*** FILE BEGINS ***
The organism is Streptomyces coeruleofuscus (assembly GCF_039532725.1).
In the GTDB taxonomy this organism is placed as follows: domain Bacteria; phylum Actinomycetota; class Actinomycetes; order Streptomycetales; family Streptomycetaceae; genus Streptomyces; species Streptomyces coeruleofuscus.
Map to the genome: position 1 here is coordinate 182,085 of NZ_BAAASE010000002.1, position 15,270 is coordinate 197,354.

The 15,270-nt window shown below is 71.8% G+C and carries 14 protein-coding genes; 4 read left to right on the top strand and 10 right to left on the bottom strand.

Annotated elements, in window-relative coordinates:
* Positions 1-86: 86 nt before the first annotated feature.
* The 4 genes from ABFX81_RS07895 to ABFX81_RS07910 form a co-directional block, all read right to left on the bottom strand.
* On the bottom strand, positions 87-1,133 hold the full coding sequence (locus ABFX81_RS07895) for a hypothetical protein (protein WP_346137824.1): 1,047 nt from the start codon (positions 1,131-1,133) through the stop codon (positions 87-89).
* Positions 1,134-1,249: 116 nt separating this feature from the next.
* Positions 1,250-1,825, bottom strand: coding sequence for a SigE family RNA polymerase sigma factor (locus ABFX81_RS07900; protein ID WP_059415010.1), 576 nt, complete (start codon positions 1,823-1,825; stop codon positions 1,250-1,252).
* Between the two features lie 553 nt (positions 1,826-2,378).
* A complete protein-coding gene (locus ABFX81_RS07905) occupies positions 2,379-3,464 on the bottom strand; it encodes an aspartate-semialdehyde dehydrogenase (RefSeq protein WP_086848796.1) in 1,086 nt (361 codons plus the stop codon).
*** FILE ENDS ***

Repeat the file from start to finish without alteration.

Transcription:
The organism is Streptomyces coeruleofuscus (assembly GCF_039532725.1).
In the GTDB taxonomy this organism is placed as follows: domain Bacteria; phylum Actinomycetota; class Actinomycetes; order Streptomycetales; family Streptomycetaceae; genus Streptomyces; species Streptomyces coeruleofuscus.
Map to the genome: position 1 here is coordinate 182,085 of NZ_BAAASE010000002.1, position 15,270 is coordinate 197,354.

The 15,270-nt window shown below is 71.8% G+C and carries 14 protein-coding genes; 4 read left to right on the top strand and 10 right to left on the bottom strand.

Annotated elements, in window-relative coordinates:
* Positions 1-86: 86 nt before the first annotated feature.
* The 4 genes from ABFX81_RS07895 to ABFX81_RS07910 form a co-directional block, all read right to left on the bottom strand.
* On the bottom strand, positions 87-1,133 hold the full coding sequence (locus ABFX81_RS07895) for a hypothetical protein (protein WP_346137824.1): 1,047 nt from the start codon (positions 1,131-1,133) through the stop codon (positions 87-89).
* Positions 1,134-1,249: 116 nt separating this feature from the next.
* Positions 1,250-1,825, bottom strand: coding sequence for a SigE family RNA polymerase sigma factor (locus ABFX81_RS07900; protein ID WP_059415010.1), 576 nt, complete (start codon positions 1,823-1,825; stop codon positions 1,250-1,252).
* Between the two features lie 553 nt (positions 1,826-2,378).
* A complete protein-coding gene (locus ABFX81_RS07905) occupies positions 2,379-3,464 on the bottom strand; it encodes an aspartate-semialdehyde dehydrogenase (RefSeq protein WP_086848796.1) in 1,086 nt (361 codons plus the stop codon).